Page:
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Business

May 20, 2017

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Alternate energy sector attracts $368 million

Alternate energy sector attracts $368 million

KARACHI: Pakistan’s renewable energy sector attracted another potential investment of $368 million as five intending power producers have approached National Electric Power Regulatory Authority (Nepra) seeking generation licenses for a cumulative generation of 266.5 megawatts.

Pakistan is a developing economy having a constant growth in industrialisation, coupled with a constantly rising demand for electricity. The non-availability of natural resources for expansion of the power sector has widened the gap between demand and supply.

The government of Pakistan has clearly articulated its support for the development of renewable energies.

Gul Ahmed Electric Limited and Metro Wind Power Limited have proposed to setup wind farms in Sindh of 50MW and 60MW, respectively with an estimated investment of $90 million and $110 million.

The wind power programme in Pakistan was initiated around ten years ago by installation of wind measuring stations in the coastal areas of Sindh. The energy potential of 346,000MW in the country is estimated by National Renewable Energy Laboratory, US.

The government is currently looking to build wind farms in the wind corridor, some of which are regions where electricity supply through the national grid has been a challenge. At present, a total of 309MW of wind power projects are in their operations phase.

Hamza Sugar Mills and Mehran Energy Limited plan to install co-generation/bagasse power plants of 30MW and 26.5MW, respectively with an estimated investment of $30 million and $35 million.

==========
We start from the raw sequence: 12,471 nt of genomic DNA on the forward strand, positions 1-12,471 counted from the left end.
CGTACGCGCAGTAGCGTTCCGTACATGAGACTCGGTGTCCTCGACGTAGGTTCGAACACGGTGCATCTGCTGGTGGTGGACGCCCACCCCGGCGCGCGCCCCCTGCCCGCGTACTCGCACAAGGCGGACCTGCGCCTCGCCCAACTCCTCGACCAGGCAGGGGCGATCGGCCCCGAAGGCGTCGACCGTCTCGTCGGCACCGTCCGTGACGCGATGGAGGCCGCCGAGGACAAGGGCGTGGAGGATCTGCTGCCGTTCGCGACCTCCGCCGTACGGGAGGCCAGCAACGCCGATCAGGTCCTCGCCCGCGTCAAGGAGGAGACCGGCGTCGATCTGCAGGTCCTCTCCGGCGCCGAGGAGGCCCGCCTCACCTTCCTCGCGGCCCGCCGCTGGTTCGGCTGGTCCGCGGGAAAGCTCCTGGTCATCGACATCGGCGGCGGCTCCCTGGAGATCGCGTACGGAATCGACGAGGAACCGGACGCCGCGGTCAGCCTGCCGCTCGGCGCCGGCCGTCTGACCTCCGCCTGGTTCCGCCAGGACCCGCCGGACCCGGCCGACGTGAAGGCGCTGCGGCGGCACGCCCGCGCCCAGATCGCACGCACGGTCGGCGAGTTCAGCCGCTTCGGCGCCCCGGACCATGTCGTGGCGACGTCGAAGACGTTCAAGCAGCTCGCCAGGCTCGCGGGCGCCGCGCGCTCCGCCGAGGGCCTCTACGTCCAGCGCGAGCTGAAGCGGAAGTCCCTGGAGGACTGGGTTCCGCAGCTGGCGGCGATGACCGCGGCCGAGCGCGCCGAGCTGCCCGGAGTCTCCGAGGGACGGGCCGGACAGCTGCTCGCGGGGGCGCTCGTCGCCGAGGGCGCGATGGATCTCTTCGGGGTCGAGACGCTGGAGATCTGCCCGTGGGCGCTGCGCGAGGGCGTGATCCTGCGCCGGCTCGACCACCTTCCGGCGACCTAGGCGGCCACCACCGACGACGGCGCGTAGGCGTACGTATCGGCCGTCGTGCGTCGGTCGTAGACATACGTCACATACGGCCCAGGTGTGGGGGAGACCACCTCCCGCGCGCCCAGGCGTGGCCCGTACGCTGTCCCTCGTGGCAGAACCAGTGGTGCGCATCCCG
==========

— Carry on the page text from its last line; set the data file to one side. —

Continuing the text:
There are already many co-generation plants operating in Pakistan and India and the operating experience of those plants, in synchronisation with the sugar mill operation, has been smooth and without any hitch.

It is estimated that approximately 3,000MW can be generated by sugar mills located in various parts of the country.

Since Bagasse based generation offers direct replacement for furnace oil/diesel-based generation, it offers a clear price advantage.

Zorlu Solar Pvt Ltd has sought license for a 100MW solar generation facility with an estimated cost of $103 million.

The demand for electricity has continued to increase by outpacing the growth rate of the economy. The shortfall at times crosses 6,000MW and this is the time when urban areas have 8-12 hours of load shedding and small cities/rural areas have 18 hours of load shedding.

The industry, has does not receive gas for 2-3 days a week during winters. Pakistan’s major electricity sources at present are thermal and hydro generation, meeting approximately 96 percent of the country's annual electricity demand.

The primary thermal generation fuels employed are furnace oil, high speed diesel and gas. While the fuels are produced domestically, demand for them already outstrips supply by a considerable amount.

Oil imports are already a significant burden on the national exchequer and the increasing import bill continues to exert further pressure on the foreign exchange reserves.

Therefore, systems for alternative fuels and technical management should be strengthened to solve these problems.

 

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